• Sat. Jul 13th, 2024

FHWA Chief Touts Emerging Transportation Technologies

A Safe System approach includes five elements: safe road users, safe vehicles, safe speeds, safe roads, and post-crash care. (FHWA via YouTube)

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WASHINGTON — Adopting emerging technologies across the transportation landscape will improve safety for commuters and the freight sector, the nation’s top highway director said, as stakeholders look to decrease traffic fatalities.

Federal Highway Administration leader Shailen Bhatt pressed federal lawmakers to consider a vast portfolio of applications designed to enhance safety along commercial and passenger corridors. “One of my frustrations in transportation is — ever since I’ve been in transportation — we’re all saying, ‘Let’s get toward or get to zero deaths.’ And for all of my time in transportation, we’ve gone the wrong way,” Bhatt told reporters after a congressional hearing this month.

The administrator pointed to Congress’ role in improving safety on the country’s roadways, and highlighted National Highway Traffic Safety Administration data that estimated nearly 41,000 fatalities occurred in 2023. “We’re starting to see some cautious optimism,” Bhatt explained. “But zero deaths is our goal. And I’m just a firm believer that, if we are courageous in our deployment of things like technology and a ‘Safe System’ approach, we’re going to be able to get there. But we can’t wait decades. We’ve got to get there sooner.”

Per the U.S. Department of Transportation website, a “Safe System” approach to roadway safety integrates the needs of all users, anticipates the possibility of errors by drivers and other road users, and manages crash impact forces to levels tolerable by the human body. It includes five elements: safe road users, safe vehicles, safe speeds, safe roads, and post-crash care.

Transportation leaders on Capitol Hill plan to draft multiyear highway policy legislation as early as next year. Promoting new national safety standards and guidelines will be central to that measure’s objectives. Such policies would build on programs advanced by the $1.2 trillion Infrastructure Investment and Jobs Act of 2021.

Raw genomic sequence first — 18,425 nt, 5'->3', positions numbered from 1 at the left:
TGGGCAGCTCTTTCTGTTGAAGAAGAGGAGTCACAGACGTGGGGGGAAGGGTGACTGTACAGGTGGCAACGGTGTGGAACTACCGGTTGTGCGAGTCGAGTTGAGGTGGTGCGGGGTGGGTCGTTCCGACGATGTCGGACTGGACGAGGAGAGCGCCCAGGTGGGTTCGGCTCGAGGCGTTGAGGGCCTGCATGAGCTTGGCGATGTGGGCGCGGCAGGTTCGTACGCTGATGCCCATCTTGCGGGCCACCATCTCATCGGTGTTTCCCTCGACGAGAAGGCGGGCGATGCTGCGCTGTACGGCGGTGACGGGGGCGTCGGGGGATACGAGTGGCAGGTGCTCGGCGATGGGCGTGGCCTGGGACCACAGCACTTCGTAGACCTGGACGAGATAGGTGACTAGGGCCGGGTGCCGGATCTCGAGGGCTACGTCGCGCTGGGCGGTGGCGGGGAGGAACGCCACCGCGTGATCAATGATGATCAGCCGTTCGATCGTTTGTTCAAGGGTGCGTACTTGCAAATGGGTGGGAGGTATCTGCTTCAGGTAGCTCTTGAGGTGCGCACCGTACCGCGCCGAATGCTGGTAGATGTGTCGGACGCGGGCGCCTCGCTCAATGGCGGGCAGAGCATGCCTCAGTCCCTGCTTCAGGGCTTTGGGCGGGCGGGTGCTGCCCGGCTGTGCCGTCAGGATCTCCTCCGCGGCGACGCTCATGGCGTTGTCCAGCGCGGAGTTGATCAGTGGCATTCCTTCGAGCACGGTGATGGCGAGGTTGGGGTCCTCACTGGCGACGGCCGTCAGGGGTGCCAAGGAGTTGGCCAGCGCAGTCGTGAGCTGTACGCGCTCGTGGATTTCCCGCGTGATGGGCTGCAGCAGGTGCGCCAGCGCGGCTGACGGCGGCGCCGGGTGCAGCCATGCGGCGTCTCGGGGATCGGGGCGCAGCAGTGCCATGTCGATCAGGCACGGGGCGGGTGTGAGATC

“Last year 40,990 people died on roads in the United States. … it’s a tragic number, especially for all of those who lost loved ones,” Sen. Ted Cruz (R-Texas) said during a hearing last month. He is the top Republican on the Commerce Committee on freight policy.

“There are many reasons that go into this,” Cruz went on, “one of which is lack of adequate infrastructure, lack of sufficient freeways, lack of sufficient space that creates more traffic.”

Prominent national stakeholders continue to call on Congress to adopt policies associated with the deployment of safety technologies and infrastructure initiatives.

Jake Nelson, director for traffic safety advocacy and research at the American Automobile Association, recently told senators the organization “believes that state and local transportation leaders would benefit from more guidance and technical assistance relative to the appropriate outreach, education, solicitation of input, and adoption of local preferences for infrastructure investments made where they live.

“To ensure that community residents are the same people who benefit from this historic congressional investment in roadway safety, careful attention must be paid to garnering local support for the infrastructure-based solutions to the safety challenges that exist locally,” he continued. “This front-end work will help drive greater demand for current and future investments made possible by Congress.”

The “Safe System” approach advances the concept that “humans make mistakes and that human bodies have limited ability to tolerate crash impacts,” according to FHWA.

“In a ‘Safe System,’ those mistakes should never lead to death. Applying the ‘Safe System’ approach involves anticipating human mistakes by designing and managing road infrastructure to keep the risk of a mistake low; and when a mistake leads to a crash, the impact on the human body doesn’t result in a fatality or serious injury,” per background information the agency published online this year. “Road design and management should encourage safe speeds and manipulate appropriate crash angles to reduce injury severity.”

The Biden administration’s Vision Zero campaign seeks to reach zero traffic fatalities by 2050.

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